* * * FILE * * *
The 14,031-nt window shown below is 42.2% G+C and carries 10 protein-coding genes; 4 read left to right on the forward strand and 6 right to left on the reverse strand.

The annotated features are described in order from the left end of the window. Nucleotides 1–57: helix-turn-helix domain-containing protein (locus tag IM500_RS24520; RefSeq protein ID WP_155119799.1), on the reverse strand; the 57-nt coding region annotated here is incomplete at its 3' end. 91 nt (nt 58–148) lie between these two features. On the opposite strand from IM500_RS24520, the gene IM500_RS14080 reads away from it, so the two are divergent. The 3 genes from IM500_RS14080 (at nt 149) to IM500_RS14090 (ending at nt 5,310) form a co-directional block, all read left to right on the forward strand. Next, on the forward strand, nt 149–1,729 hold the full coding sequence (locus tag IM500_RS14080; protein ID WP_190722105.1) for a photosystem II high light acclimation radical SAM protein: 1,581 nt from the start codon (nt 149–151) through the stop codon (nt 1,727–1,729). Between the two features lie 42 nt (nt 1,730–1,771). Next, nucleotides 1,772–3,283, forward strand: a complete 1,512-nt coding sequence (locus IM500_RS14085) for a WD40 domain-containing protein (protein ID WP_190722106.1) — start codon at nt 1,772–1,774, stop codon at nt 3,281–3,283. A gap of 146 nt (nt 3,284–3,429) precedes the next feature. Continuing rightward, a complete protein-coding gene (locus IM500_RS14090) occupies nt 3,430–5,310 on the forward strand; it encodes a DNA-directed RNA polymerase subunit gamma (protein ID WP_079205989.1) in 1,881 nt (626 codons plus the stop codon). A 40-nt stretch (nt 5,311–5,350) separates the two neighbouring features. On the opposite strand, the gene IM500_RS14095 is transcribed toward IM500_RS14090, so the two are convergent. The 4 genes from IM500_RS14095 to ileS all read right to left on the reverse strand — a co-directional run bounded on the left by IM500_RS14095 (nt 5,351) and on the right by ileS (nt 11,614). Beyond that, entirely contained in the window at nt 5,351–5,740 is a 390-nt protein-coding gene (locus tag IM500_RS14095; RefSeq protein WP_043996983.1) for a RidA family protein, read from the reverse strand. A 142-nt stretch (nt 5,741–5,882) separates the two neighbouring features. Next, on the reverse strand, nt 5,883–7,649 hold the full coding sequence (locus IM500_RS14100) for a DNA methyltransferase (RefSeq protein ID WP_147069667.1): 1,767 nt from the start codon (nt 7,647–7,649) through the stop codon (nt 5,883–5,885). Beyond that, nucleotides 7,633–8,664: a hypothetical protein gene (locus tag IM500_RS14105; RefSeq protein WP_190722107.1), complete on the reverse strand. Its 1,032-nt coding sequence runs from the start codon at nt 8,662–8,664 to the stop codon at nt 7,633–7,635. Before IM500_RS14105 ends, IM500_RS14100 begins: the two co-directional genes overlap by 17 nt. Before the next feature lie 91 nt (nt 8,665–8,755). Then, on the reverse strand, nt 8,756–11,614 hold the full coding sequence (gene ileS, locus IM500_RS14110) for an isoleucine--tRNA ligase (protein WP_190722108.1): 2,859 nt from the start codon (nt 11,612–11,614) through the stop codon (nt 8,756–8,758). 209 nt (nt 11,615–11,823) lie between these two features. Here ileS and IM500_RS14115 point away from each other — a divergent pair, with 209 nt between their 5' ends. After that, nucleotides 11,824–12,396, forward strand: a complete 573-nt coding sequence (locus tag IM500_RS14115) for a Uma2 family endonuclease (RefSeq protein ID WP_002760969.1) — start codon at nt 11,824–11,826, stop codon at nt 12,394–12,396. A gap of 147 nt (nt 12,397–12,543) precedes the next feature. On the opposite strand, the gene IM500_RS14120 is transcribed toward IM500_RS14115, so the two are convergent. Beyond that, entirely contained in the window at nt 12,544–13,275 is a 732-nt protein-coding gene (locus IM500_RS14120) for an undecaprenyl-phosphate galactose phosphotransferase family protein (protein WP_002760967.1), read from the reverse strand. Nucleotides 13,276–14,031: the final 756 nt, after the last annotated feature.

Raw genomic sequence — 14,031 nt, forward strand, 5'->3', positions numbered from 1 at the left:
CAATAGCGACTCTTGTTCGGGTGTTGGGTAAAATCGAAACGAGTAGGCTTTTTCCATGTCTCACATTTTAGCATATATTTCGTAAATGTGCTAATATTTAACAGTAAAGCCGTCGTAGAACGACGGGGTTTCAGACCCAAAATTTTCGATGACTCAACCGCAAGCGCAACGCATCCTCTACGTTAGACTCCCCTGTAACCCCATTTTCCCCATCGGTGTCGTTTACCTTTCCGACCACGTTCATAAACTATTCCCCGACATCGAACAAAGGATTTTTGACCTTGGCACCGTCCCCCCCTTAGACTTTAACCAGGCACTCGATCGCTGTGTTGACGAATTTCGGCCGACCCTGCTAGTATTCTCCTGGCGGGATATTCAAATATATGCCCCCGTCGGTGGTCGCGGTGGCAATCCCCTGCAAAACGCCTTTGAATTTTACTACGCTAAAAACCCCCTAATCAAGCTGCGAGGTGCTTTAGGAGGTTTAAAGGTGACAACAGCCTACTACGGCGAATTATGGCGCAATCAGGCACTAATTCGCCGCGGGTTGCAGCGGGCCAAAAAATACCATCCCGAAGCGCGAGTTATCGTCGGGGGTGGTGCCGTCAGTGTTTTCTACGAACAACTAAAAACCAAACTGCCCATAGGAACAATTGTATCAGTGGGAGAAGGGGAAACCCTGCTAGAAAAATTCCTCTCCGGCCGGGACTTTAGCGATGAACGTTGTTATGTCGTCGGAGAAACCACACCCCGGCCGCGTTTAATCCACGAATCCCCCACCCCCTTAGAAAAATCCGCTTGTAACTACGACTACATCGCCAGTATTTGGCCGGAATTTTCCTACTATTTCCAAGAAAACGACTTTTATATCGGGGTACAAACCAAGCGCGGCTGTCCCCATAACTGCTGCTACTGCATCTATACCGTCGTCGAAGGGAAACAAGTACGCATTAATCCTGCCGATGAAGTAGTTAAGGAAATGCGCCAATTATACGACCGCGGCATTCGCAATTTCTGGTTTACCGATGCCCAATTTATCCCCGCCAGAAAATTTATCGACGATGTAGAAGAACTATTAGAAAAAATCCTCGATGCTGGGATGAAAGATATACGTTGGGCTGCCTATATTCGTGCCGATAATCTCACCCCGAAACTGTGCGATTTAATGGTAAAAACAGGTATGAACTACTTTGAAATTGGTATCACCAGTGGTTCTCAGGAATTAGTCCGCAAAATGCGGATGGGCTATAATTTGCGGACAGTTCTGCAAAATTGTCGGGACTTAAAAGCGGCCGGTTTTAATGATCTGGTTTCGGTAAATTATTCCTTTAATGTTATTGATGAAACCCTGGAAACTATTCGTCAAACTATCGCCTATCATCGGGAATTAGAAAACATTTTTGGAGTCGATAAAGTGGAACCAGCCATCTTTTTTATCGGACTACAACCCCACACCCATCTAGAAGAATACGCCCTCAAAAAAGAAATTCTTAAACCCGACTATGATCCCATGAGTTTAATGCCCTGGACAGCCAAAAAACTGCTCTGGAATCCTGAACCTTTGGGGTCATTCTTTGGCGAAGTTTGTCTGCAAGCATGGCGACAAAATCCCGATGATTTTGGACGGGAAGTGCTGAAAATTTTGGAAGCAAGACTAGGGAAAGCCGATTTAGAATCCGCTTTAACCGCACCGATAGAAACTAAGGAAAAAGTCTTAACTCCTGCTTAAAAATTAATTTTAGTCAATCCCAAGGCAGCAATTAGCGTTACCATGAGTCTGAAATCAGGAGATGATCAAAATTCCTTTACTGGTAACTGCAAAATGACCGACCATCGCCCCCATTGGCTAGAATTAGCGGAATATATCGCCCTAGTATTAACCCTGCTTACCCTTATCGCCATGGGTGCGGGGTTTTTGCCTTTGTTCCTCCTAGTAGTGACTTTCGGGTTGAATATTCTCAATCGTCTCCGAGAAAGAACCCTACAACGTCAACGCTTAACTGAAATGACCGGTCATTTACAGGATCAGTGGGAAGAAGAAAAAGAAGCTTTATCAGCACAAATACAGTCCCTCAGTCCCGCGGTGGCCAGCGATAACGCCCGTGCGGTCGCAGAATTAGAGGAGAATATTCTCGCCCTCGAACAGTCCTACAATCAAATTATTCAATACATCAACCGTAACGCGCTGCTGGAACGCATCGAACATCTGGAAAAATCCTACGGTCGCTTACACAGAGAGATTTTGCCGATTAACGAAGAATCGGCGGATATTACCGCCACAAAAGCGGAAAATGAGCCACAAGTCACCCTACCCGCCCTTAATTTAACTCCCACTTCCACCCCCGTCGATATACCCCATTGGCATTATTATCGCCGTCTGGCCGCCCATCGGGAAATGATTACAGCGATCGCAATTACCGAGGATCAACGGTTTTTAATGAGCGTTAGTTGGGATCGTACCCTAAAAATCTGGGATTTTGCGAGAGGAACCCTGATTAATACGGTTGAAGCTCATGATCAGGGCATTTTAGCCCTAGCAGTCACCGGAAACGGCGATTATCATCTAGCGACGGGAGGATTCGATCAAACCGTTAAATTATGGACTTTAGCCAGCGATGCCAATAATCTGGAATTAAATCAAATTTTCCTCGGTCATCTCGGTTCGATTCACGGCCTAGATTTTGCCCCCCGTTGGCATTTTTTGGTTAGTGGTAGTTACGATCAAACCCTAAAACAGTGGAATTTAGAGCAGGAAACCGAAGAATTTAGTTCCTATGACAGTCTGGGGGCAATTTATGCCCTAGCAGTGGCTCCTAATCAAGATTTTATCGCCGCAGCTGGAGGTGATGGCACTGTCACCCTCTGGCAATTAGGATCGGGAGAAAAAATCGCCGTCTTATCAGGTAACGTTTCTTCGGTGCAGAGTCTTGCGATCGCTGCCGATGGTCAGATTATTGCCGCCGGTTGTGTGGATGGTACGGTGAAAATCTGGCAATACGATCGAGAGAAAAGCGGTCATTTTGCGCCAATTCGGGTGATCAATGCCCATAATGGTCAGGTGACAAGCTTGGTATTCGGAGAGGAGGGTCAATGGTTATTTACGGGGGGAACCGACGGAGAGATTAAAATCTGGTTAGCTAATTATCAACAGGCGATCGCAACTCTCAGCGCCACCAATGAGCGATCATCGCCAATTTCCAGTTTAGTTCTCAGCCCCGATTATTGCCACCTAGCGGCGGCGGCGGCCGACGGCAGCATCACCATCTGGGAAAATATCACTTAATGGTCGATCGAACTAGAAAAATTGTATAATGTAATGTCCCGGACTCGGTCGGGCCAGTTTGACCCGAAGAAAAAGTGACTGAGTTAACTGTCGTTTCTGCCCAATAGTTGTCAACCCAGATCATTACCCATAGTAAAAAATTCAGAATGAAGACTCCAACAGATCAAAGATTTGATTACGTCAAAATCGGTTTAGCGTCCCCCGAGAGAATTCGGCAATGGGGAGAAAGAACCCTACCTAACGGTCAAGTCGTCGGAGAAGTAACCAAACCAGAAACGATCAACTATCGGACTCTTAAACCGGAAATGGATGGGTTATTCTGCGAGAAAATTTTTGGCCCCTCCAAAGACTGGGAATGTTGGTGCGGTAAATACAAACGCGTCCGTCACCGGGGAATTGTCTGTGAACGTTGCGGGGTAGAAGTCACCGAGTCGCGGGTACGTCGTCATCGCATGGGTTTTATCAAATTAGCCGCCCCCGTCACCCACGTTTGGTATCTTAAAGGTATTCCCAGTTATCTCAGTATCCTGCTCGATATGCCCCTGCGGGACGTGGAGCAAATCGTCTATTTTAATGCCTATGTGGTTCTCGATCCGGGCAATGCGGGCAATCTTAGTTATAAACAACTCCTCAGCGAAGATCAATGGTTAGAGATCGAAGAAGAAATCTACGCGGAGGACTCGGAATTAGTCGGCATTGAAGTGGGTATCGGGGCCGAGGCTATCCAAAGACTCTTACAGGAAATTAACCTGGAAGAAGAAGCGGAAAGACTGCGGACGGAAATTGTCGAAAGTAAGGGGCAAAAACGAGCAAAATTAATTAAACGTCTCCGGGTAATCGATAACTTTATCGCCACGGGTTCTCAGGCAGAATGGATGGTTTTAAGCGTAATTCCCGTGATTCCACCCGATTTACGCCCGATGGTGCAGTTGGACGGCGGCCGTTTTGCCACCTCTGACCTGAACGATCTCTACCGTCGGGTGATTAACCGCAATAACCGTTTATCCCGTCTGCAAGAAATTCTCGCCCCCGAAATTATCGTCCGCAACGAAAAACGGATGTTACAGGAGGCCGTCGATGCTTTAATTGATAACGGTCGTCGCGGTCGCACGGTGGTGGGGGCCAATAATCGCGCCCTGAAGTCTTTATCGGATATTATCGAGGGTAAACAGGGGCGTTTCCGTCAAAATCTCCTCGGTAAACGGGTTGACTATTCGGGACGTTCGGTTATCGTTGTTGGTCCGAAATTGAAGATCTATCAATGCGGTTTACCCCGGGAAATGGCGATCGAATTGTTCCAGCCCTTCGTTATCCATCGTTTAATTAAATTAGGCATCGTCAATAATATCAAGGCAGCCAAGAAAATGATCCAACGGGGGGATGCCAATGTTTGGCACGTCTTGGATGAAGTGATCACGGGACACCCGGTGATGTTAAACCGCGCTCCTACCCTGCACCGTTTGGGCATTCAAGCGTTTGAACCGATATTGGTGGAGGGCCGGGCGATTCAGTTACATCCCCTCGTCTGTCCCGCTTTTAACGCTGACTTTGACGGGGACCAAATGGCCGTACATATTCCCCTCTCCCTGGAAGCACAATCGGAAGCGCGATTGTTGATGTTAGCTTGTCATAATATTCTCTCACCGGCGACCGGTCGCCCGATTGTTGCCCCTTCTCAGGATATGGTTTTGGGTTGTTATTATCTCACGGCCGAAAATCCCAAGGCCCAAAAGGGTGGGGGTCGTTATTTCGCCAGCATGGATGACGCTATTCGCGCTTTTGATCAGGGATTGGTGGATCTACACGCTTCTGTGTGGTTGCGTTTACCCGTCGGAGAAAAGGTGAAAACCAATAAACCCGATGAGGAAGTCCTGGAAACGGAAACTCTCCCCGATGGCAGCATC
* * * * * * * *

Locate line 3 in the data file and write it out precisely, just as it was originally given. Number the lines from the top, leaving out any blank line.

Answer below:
Raw genomic sequence — 14,031 nt, forward strand, 5'->3', positions numbered from 1 at the left: